Judge blasts Trump for trying to silence doctors: 'This is madness'

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A federal judge in Oregon just stopped the Trump administration from implementing its harmful rule restricting what reproductive health information doctors can provide to their patients.

For the second time in just a week, a federal judge has issued a nationwide injunction against Trump's new "gag rule" — so named because it seeks to block doctors from being fully able to speak with their patients about reproductive health options.

On Monday, Judge Michael McShane of Oregon blocked the gag rule from going into effect nationwide. This follows close on the heels of a similar ruling from Judge Stanley Bastian, a federal judge in Washington State, who also granted a preliminary injunction request in a lawsuit jointly brought by the state and reproductive rights groups.

Initially, it was unclear if McShane was going to grant a nationwide injunction or only enjoin the rule in the 20 states that had brought the lawsuit. However, his ruling left no doubt as to why he felt a nationwide injunction was necessary.

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The rule that the Trump administration had proposed would have drastically punished medical professionals who perform abortions, stripping them of federal funds. Worse, it would have punished medical professionals simply for even discussing the full range of reproductive health options with their patients.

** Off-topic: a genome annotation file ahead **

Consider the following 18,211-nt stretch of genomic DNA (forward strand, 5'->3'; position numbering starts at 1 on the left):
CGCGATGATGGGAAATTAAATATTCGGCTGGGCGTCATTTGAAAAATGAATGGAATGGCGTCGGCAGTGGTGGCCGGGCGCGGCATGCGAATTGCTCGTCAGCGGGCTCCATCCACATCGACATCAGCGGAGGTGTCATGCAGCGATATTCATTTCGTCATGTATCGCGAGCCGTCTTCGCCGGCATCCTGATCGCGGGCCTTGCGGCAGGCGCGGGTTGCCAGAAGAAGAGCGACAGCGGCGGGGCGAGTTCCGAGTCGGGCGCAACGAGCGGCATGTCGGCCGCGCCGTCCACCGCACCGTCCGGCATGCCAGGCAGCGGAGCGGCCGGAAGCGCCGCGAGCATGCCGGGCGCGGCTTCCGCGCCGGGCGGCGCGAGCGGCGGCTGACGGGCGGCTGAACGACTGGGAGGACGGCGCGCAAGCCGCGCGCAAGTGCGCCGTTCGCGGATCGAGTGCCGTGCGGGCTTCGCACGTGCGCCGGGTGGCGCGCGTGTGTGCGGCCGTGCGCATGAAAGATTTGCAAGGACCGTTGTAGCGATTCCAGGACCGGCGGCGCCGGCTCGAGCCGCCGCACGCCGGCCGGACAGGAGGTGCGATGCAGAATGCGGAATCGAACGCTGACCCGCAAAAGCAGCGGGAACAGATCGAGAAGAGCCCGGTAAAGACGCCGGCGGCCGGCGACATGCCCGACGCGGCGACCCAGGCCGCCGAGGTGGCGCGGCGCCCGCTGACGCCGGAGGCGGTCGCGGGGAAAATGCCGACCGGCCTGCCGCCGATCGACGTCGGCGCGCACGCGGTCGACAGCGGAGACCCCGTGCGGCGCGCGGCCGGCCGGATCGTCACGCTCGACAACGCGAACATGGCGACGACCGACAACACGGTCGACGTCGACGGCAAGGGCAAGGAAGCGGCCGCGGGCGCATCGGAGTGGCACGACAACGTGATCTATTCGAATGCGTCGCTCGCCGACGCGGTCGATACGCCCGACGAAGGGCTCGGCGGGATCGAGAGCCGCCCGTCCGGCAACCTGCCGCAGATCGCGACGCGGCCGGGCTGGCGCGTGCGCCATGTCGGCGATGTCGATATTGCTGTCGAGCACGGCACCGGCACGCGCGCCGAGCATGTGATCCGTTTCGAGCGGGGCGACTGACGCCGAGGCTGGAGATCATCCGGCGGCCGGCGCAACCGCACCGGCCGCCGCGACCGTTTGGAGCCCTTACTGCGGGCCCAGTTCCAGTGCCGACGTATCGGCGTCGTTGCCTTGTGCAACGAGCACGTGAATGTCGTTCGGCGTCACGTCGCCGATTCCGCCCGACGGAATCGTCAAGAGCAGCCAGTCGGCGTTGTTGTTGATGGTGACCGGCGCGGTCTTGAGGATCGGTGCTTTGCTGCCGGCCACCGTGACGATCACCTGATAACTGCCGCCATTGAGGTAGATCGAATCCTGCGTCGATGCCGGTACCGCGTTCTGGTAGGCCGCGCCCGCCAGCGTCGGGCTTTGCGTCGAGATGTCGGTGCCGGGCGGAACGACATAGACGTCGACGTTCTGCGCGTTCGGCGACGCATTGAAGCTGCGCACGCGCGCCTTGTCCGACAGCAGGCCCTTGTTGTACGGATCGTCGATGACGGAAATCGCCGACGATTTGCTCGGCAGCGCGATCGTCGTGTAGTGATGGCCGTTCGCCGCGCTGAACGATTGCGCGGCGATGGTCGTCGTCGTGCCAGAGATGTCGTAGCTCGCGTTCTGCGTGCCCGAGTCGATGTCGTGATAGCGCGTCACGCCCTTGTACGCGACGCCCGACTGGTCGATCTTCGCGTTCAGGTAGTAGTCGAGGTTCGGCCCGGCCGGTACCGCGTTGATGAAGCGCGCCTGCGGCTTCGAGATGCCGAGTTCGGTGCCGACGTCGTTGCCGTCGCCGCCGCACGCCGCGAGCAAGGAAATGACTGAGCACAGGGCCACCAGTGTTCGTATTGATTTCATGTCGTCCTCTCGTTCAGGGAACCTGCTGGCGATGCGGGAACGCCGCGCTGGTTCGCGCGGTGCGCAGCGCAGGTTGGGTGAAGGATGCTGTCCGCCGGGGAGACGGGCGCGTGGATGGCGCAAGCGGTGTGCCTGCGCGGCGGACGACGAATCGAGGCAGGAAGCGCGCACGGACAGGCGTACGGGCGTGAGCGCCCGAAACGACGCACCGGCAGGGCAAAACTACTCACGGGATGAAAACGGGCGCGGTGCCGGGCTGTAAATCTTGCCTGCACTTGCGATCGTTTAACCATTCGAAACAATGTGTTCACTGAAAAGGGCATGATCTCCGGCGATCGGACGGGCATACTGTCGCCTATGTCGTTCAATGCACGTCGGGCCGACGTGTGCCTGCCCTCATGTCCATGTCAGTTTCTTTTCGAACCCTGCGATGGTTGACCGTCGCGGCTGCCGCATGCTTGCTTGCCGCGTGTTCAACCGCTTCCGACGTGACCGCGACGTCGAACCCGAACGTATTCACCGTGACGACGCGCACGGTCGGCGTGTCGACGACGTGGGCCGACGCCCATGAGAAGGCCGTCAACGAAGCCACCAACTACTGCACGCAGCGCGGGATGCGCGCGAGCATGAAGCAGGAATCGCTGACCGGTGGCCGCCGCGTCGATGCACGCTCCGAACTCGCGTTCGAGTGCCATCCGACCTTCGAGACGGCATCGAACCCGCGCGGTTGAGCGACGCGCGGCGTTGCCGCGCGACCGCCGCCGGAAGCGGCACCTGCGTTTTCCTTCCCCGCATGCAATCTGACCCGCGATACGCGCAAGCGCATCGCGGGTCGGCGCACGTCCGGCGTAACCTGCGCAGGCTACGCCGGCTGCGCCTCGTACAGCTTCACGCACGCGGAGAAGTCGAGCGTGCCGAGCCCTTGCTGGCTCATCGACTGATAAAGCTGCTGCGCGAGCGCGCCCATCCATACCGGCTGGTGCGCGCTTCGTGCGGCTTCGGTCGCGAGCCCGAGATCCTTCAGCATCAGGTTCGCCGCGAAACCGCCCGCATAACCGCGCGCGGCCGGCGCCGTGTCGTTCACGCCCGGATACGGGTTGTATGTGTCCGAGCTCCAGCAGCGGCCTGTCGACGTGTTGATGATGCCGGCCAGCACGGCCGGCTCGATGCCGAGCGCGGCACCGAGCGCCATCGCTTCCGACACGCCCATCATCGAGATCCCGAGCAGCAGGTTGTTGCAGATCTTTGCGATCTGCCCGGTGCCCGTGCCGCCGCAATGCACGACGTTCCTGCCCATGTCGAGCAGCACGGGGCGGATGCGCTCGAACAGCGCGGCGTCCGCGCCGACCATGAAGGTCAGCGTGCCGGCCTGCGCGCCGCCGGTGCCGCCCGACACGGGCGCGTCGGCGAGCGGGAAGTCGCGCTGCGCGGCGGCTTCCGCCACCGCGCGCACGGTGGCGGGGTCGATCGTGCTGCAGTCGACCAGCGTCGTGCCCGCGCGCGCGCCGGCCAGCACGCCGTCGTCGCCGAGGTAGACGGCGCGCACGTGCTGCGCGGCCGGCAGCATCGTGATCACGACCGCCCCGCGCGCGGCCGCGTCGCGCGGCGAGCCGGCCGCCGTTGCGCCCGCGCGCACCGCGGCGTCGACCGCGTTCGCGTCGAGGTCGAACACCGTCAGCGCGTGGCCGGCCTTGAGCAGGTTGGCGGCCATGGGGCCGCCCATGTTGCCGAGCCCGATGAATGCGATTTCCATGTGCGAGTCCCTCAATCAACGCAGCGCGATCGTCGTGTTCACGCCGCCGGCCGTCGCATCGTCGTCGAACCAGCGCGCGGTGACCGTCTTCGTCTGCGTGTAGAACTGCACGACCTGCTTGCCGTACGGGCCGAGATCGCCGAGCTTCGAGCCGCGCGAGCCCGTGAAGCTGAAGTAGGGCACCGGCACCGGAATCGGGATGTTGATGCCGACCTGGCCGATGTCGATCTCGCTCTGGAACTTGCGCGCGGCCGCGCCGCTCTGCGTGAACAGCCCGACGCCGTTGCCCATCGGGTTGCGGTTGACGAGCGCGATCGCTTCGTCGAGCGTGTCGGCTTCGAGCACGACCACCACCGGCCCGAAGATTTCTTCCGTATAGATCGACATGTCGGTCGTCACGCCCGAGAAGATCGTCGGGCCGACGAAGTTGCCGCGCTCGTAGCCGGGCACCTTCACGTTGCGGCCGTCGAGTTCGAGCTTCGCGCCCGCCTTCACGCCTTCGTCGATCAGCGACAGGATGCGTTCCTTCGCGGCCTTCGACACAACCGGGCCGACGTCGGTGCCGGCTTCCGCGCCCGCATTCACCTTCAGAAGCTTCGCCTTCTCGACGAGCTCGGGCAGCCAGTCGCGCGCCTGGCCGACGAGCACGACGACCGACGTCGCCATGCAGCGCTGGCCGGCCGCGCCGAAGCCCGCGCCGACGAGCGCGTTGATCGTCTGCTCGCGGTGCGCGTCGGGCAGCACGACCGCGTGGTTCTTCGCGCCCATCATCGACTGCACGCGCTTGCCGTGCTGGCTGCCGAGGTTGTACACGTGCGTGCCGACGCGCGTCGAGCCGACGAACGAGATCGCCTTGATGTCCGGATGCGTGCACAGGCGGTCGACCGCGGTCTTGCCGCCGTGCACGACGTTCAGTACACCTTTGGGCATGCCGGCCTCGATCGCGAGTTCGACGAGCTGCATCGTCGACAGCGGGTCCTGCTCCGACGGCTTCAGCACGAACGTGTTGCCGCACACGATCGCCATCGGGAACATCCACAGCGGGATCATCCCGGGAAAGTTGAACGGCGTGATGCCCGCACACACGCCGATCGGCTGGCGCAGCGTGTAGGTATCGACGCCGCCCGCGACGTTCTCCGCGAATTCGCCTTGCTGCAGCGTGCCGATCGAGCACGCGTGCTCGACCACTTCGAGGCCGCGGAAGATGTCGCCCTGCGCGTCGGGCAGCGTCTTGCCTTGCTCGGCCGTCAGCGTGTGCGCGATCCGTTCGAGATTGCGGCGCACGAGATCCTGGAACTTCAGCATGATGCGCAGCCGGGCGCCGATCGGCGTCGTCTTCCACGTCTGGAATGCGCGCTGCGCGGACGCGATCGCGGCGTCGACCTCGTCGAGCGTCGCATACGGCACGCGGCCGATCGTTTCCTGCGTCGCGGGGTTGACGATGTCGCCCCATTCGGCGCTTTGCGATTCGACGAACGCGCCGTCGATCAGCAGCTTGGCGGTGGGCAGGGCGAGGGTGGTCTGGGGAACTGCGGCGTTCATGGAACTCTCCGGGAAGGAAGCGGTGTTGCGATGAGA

McShane found this outrageous, and rightly so. His ruling called out the Trump administration for inserting the government between a patient and their health care professionals:

[T]he Gag Rule prevents doctors from behaving like informed professionals. It prevents counselors from providing comprehensive counseling. It prevents low-income women from making an informed and independent medical decision. At the heart of this rule is the arrogant assumption that government is better suited to direct the health care of women than their medical providers.

The judge also noted the proposed rule was utterly unnecessary, calling it "a solution in search of a problem."

The administration had insisted that the gag rule was necessary to ensure that no federal funds appropriated under Title X were used for abortions, which is currently illegal.

However, McShane pointed out, "despite the nearly fifty-year history of Title X, [the administration] cannot point to one instance where Title X funds have been misapplied under past or current rules."

McShane didn't just find that the rule lacked any apparent necessity or justification. He also pointed out that, were it to be implemented as the administration wished, the rule would be something out of "a Kafka novel."

[I]f a woman seeks to have a legal abortion and requests a referral from her Title X provider, the Final Rule requires a referral for prenatal care. That is, the provider is mandated to refuse to provide the referral the client wants, and instead provide a referral the client neither needs nor requested...Amazingly, the Final Rule allows the provider, at its whim, to refer the woman not to an abortion clinic, but to an adoption agency....Or the provider may provide a list of primary care providers, none of whom actually perform abortions.

As McShane said elsewhere in the opinion: "This is madness." He likened the process to visiting his urologist's office for a vasectomy, only to instead be given a list of fertility clinics instead.

Under both this and the ruling from Washington, the administration is now prohibited from implementing the gag rule anywhere in the United States.

That the federal government will appeal is inevitable — but at least for the moment, this Kafkaesque and maddening rule is stopped in its tracks.

Published with permission of The American Independent Foundation.